We spent quite some time discussing the wrong-headed and expensive systems we have in place that require seniors in residential care environments to be transported to emergency via ambulance for concerns that could easily be dealt with by an RN working to full scope or an NP, and a responsive primary care system. I told him of the hopeful progress in places like Brooks where an NP is working hard in partnership with local primary care physicians to bring such care to the long term care and assisted living environments in that community.

Lastly, I told him that their party’s position on private, independent options for health care struck a negative note with me, and with many RNs. This answer was interesting. His response was honest, and informative. He responded:  “What can I say? That’s our position.”

All in all, a very informative discussion. I keep trying to connect with my Liberal candidate, and so far no luck–a bit of phone tag has taken place, but that’s about it (and it’s not all his fault, the day he could meet me I was the one out of town). But, I will keep trying, and if I am successful, I will post here.  Just in case this is my last election post, remember: VOTE on April 23rd!!!!

 

 

Apr 15

Election update 1: meeting my candidates

UPDATE: Alberta Election 2012

So, today I met with my local candidates in the Progressive Conservative and New Democratic parties. I’d like to bring you up to speed on what I learned. My focus in each meeting was to share some information from a registered nursing perspective, and leave them with a question to ponder.

I learned:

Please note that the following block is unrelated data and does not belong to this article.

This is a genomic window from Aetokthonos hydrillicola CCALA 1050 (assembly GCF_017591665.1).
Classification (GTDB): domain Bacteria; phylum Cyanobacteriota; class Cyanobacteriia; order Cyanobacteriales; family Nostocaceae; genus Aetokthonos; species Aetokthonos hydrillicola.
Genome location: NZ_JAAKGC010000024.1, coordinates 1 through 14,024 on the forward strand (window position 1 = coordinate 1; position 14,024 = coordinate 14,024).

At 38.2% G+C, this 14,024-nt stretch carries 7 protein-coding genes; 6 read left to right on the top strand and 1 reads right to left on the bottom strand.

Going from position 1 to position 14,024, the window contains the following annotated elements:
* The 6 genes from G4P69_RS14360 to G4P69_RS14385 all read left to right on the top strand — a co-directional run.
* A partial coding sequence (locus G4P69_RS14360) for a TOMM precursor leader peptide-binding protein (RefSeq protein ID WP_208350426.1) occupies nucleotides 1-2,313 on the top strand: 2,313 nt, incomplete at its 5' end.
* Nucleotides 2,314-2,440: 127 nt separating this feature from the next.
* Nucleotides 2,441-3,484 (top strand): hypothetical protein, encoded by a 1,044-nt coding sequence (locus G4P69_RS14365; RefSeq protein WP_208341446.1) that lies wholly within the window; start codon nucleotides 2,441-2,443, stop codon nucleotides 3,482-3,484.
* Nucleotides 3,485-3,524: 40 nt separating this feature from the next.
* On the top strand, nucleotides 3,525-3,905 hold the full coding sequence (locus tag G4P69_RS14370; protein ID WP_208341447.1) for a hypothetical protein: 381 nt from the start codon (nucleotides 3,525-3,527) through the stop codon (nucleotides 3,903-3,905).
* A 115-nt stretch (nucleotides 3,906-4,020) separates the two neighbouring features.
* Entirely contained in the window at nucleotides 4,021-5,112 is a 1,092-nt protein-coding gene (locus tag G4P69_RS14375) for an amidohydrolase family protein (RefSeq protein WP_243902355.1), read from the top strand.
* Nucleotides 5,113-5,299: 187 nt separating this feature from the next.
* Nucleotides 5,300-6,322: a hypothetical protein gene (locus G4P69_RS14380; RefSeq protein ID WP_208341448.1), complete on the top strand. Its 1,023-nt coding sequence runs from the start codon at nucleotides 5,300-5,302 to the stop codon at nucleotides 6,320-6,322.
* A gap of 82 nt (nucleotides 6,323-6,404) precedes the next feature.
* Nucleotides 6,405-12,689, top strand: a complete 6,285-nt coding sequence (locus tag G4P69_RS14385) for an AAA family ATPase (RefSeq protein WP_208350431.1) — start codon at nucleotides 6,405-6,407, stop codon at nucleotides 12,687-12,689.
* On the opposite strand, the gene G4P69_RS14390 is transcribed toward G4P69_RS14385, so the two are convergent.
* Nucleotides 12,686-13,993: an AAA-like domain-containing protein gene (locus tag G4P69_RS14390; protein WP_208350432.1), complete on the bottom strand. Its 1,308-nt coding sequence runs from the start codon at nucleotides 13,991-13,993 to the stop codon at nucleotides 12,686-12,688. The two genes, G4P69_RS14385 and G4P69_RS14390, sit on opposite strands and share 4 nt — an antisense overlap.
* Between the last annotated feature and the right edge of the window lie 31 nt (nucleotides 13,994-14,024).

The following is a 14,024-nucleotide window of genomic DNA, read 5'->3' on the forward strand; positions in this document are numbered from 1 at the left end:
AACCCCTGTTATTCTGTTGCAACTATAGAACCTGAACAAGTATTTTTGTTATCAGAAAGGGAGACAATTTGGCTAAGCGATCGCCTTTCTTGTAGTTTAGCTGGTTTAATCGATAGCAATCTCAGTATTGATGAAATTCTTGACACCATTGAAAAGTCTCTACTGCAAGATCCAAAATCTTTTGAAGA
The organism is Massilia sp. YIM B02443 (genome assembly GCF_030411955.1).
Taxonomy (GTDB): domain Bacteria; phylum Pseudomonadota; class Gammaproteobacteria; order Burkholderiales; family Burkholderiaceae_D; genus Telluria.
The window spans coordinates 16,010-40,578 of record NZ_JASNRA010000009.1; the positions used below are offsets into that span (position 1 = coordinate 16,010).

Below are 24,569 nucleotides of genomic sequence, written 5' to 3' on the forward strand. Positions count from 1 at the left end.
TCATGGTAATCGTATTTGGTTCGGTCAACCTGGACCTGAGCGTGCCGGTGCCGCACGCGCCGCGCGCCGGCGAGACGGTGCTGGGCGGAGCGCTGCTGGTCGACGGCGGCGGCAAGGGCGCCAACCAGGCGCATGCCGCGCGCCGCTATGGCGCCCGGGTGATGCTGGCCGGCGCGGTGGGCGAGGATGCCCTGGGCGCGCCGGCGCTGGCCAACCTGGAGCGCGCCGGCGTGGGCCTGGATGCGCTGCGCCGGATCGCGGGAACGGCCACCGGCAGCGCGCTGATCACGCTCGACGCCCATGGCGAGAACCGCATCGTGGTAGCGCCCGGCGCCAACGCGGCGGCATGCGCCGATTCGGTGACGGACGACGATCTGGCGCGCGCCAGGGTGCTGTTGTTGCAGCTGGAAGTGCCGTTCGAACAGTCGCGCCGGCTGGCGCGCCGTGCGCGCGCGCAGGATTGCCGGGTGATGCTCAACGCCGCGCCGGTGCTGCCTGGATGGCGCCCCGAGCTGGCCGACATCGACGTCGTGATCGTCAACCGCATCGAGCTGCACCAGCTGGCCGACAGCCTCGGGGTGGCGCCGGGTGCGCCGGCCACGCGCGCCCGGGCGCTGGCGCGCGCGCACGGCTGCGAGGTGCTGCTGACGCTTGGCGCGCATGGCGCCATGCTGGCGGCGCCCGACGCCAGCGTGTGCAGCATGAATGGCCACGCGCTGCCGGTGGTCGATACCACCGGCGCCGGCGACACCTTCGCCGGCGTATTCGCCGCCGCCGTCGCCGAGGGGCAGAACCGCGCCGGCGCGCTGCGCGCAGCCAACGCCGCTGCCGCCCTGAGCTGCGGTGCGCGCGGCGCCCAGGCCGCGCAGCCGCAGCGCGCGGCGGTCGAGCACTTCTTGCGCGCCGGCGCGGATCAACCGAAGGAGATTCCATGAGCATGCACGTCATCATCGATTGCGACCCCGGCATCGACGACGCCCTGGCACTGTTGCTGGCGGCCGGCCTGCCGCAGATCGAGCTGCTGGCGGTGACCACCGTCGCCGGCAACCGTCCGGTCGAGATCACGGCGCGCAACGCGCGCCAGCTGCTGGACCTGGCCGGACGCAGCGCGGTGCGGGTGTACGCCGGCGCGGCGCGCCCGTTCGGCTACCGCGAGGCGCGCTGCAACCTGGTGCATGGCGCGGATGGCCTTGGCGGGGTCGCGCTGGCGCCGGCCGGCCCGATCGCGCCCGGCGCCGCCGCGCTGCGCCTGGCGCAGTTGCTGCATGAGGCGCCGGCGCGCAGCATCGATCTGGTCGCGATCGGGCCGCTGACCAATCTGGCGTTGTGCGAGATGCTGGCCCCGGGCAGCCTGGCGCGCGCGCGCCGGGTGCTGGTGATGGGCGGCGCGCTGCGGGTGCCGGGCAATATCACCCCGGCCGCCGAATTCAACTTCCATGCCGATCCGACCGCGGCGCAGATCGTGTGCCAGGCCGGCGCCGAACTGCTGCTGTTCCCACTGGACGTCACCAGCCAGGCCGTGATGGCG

• Politicians are people too. I found each of the candidates a little tired; they are all working hard to connect with as many voters as possible–no one is more aware than they are that this election will be the most hard fought in decades.
  • The Progressive Conservative candidate in my riding is an RN, and responded well to my suggestion that to date, her leader, Alison Redford, had not done a very good job of speaking to and about Registered Nurses to this point in the campaign–and she tells me that the Progressive Conservatives are very well aware that RNs play a key role in any model of health care one happens to believe in. (She pledged to pass the word along, so I’ll be listening to see if the silence on RNs continues). She expressed unequivocal support for universally accessible, public funded health care, and shared my concerns at the state of Senior’s Care in Alberta. The information I shared with her is how concerned RNs are with the lack of “connection” in the health care system–the siloes in care continue, with few paying attention to the SYSTEM part of the health care system. The question I left her with: how can RNs engage more frequently and regularly in policy level discussions, especially given that senior nursing leadership has been hit so hard in the restructuring of the health care system?
  • The ND candidate in my riding is eloquent on the environment, and much more informed on the broader determinants of health (income, education, etc), and how those might be reflected in policy. He admitted that he knew little about the “health care system” per se, but expressed repeatedly that an ND government knows what it doesn’t know, and pledged a philosophy of engaging stakeholders in addressing issues. The information I shared with him was that RNs continue to be concerned with the ever-worsening nursing shortage, and the growing lack of RN presence/oversight in long term care and supportive living environments for the aged.The question I left him with: if we have a minority government and the NDs hold the balance of power as some predict, how with they engage with RNs to help them learn “what they don’t know” about health care?
  • NEXT WEEK: PART 2–Wildrose and Liberal candidates.

Apr 15

RNs and Alberta Election 2012

This is the election of the decade, maybe of the last couple of decades in Alberta. For the first time, the status quo is being challenged, and voices from all sides of the political spectrum are being heard…and votes are being courted. Couple that with the leading place of health care on the agenda and the recent press about the severity of the nursing shortage in Alberta and it is not difficult to see that RNs have an enormous opportunity for influence in this election. How will you leverage that opportunity? Not sure? Confused about what party is saying what?